How Tepper School of Business Students Prepared for their GMAT | TopMBA.com

How Tepper School of Business Students Prepared for their GMAT

By Niamh O

Updated August 16, 2018 Updated August 16, 2018

Whoever first coined the inspiring – if not slightly daunting – expression ‘Fail to prepare, prepare to fail’ is unlikely to have been talking about taking the GMAT, but ask anyone who’s taken it and they’ll say that the well-worn mantra definitely applies.

Once you’ve made the decision to attend business school, you’ll need to start preparing for the application process at the school of your choice. But where would an application for a place on a highly sought-after MBA program be without a test?

And with that comes the joys of the GMAT.

Taking the GMAT gives prospective students the opportunity to show schools they’re committed to a graduate business education.

A good score on the GMAT will help you stand out during the admissions process, but why is it so important? Admissions professionals value the GMAT’s ability to predict program performance – in fact, it’s the most widely trusted indicator of academic success in MBAs.

Examinees can expect the test which takes a little over three hours to include four sections – Analytical Writing Assessment; Integrated Reasoning; Quantitative; and Verbal.

To find out what the GMAT process is really like, TopMBA.com asked Carnegie Mellon University, Tepper School of Business MBA students to shine some light on their GMAT experiences and subsequent studies at the business school.

Paul I. Park, MBA Candidate – Class of 2019 says, “I felt the integrated reasoning section of the GMAT was most applicable to my MBA experience.

“Throughout my coursework, interviews, and internship, I’ve seen data presented in various forms coming from multiple sources. It’s important to be able to interpret the information and pinpoint key metrics.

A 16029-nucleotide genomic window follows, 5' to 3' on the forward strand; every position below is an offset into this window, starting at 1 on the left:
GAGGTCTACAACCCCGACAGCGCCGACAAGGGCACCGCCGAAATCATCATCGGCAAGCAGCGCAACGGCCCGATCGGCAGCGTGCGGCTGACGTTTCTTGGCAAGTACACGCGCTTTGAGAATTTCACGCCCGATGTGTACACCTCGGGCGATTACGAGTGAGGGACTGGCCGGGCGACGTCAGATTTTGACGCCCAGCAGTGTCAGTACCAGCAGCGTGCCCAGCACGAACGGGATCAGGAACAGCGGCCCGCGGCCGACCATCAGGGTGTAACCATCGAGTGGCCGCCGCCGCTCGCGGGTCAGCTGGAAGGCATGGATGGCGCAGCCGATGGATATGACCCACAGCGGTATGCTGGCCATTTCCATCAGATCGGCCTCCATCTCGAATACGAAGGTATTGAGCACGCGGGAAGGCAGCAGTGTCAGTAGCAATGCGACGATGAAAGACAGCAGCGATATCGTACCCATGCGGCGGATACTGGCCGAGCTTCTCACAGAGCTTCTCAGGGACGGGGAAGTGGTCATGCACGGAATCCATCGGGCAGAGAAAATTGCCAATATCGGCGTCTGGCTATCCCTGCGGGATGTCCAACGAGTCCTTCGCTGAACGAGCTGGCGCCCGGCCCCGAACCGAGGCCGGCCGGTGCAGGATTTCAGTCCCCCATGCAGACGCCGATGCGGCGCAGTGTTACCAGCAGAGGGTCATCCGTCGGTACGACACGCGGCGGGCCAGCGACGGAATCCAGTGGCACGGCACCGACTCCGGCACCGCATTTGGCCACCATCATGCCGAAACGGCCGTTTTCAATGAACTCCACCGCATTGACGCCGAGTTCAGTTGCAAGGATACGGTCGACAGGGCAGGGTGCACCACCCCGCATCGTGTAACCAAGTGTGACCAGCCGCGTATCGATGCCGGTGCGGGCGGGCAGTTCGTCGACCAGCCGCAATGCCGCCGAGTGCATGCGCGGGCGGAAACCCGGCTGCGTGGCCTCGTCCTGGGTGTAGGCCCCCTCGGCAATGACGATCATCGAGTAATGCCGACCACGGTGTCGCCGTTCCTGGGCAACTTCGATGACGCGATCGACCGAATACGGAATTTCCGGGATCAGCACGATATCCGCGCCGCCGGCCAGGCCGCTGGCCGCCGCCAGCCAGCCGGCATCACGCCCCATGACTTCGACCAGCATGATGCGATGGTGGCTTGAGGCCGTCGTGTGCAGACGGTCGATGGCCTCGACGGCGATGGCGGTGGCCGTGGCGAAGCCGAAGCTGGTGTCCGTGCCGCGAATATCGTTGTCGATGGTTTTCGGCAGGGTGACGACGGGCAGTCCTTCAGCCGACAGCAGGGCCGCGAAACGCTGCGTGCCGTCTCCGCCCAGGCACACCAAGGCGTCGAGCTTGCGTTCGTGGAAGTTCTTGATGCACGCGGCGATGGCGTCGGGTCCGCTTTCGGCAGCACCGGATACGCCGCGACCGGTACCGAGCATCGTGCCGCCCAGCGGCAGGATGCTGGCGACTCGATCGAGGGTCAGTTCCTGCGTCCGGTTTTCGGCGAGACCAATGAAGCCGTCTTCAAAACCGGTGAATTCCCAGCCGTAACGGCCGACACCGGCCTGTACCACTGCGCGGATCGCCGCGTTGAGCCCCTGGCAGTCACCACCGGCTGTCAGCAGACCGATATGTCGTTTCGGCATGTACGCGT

“However, I do have classmates who don’t have a traditional business background or English is their second language, so the quant and verbal sections were more beneficial for them.

“Generally, preparing for the GMAT allowed me to get back into a consistent study schedule to prepare for the short six-week minis (quarters).”

Laura Kelly, part-time MBA student says, “When preparing for the GMAT, I prepared most for how to take the test.

“Having been out of undergrad for eight years before I took the GMAT, I knew my hardest challenge would be taking a standardized test for the first time in over a decade.

“I prepped through practice tests online and through an app to get my timing down and to remind my brain how to read and analyze questions in that format.

“I think the test is a better indicator of whether or not a student can think in a way that’s not necessarily familiar to them, rather than an indicator of subject matter ability.”

Benjamin Strickhouser, MBA Candidate, Class of 2019 says, “When I first started toying with the idea of going back to get my MBA and taking the GMAT, I bought the GMAT Official Guide and started working through that.

“As I got more serious about applying to schools, I realized I would need something more regimented in order to properly study. After much deliberation I landed on the Kaplan online course, since where I was stationed at the time was not close to any location where I could do the in-person class.

“The techniques taught in the class were very helpful, but I found the bundle of practice exams that came with the course to be the most helpful.

“Being familiar with the exam itself and what you’ll see and when is very important and taking multiple practice exams prepares you for this. The post-exam analysis also helps a lot to narrow down your focus areas.

“As far as exam procedures, I ate a good breakfast, wore comfortable clothes, brought a jacket in case it was cold, and had some snacks in my locker since you do end up spending almost four hours there. I utilized my breaks to clear my head and prepare for the next section.”

But after the GMAT, how well prepared did Benjamin feel for the coursework at Tepper? He says, “Not having done calculus in a decade definitely made me a little nervous to jump back into things.

“Prepping for the GMAT helped to get me back into the quantitative mind-set which I needed since I was coming from a non-traditional background.

“Tepper itself did a great job of preparing us for the coursework by having a PhD student lead a calculus and statistics refresher course. It specifically focused on the things we would need to know for business applications. Wherever I wasn't prepared, classmates were there to help me along the way.”

This article was originally published in August 2018 .

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Written by

Niamh is Deputy Head of Content at QS (TopMBA.com; topuniversities.com), creating and editing content for an international student audience. Having gained her journalism qualification at the Press Association, London and since written for different international publications, she's now enjoying telling the stories of students, alumni, faculty, entrepreneurs and organizations from across the globe.  

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